Mary Poppins Review

The Broadway musical version of the 1964 Disney movie “Mary Poppins” has finally come to Tampa and opened at the Straz Center for the Performing Arts.

From the beginning, the stage translation stays true to the original story.

Popular songs such as “A Spoonful of Sugar,” “Let’s Go Fly a Kite,” “Chim Chim Cher-ee” and “Supercalifragilisticexpialidocious,” have been beautifully and colorfully adapted. The songs are even more enjoyable since the audience can sing along with the characters.

Julie Andrews and Dick Van Dyke, who appeared in Disney’s adaptation of the film, played important characters. Therefore, the show’s success hinges on the actors cast to fill these two roles.

Caroline Sheen plays the “practically perfect” Mary Poppins, and Gavin Lee is the chimneysweeper, Bert, who is still comical between scenes and keeps up his boyish behaviors. The two provide Jane and Michael Banks with an understanding of what it means to have fun when it seems like there’s nothing to do and also encourage the children to be helpful and kind.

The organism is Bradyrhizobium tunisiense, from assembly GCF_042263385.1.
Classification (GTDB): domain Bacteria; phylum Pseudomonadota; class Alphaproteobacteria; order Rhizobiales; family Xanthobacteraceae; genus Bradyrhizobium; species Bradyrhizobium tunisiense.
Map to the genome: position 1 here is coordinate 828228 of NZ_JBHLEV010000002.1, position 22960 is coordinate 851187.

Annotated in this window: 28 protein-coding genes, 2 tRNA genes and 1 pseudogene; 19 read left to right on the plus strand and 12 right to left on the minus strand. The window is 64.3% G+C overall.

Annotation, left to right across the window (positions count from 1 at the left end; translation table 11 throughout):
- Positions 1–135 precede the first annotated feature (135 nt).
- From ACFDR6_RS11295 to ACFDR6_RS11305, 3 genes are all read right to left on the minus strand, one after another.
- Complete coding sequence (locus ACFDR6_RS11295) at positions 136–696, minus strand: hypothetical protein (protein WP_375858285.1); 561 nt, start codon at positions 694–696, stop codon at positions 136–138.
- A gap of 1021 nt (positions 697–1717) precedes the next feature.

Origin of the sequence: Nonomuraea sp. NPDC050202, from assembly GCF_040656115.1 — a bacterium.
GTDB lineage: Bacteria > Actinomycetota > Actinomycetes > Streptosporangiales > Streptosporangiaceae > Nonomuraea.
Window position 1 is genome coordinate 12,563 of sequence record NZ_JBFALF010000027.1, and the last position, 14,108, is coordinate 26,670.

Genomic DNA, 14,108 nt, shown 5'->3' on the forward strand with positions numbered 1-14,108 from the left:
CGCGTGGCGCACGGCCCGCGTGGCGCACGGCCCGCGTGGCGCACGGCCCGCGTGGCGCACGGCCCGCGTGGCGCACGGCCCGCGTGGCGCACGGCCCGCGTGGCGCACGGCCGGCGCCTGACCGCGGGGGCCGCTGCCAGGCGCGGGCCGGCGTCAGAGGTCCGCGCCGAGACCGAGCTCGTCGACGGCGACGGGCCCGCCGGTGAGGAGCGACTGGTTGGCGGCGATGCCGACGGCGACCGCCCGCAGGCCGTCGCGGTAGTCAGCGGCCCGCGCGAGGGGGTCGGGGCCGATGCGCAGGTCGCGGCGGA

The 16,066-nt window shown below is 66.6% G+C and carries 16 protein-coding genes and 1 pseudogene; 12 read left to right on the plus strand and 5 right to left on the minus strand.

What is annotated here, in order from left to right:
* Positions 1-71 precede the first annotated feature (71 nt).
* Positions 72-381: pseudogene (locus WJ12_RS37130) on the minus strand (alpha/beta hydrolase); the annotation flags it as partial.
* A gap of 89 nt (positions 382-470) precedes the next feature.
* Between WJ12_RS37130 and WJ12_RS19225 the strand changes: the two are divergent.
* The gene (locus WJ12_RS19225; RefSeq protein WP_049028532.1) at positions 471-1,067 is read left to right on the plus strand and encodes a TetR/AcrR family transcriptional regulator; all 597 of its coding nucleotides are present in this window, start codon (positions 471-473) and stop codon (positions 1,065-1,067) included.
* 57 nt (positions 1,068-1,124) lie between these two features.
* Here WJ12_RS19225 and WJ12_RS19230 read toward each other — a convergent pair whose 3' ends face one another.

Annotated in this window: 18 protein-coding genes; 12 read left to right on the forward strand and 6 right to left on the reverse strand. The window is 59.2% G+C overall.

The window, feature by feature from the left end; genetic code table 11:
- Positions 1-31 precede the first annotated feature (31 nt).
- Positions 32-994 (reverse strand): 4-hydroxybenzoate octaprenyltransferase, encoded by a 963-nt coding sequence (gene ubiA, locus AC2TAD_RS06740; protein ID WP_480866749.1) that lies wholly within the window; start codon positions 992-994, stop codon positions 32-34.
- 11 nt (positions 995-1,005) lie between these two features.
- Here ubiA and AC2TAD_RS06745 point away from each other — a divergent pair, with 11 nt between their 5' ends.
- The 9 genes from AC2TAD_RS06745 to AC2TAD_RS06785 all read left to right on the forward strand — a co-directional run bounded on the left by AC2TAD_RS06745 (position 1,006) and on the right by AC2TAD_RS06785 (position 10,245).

Mary Poppins, the magical nanny who comes to help out the Banks’ household in London during the early 1900s, is tasked to fix the behavior of the Banks’ children, Jane and Michael, in the musical that lasts about 3 hours.

Whether Sheen is magically sliding up the banister to the children’s room or pulling a lamp from her bag, she leads the children into adventurous activities around London and even a parallel sidewalk chalk world full of wonder and colorful settings.

Laird Mackintosh and Blythe Wilson play the parents who are both having difficulties with their roles in society and in the home. Mackintosh provides an engaging song piece describing why he needs “precision and order,” and Wilson sings of her struggles fitting in with the other wives.

The children, parents and even the housemaid and her sidekick all gain from having the positive influence of Mary Poppins and Bert.

The show might run longer than expected, but it’s in a “delightful way.” The finale with the cast singing “Supercalifragilisticexpialidocious,” and spelling it in sign language like the Village People is definitely a treat worth waiting for.

Ultimately, the show is great not only for children, but also for audience members who enjoyed the movie when they were younger. The touring production runs through June 6 at the Straz Center.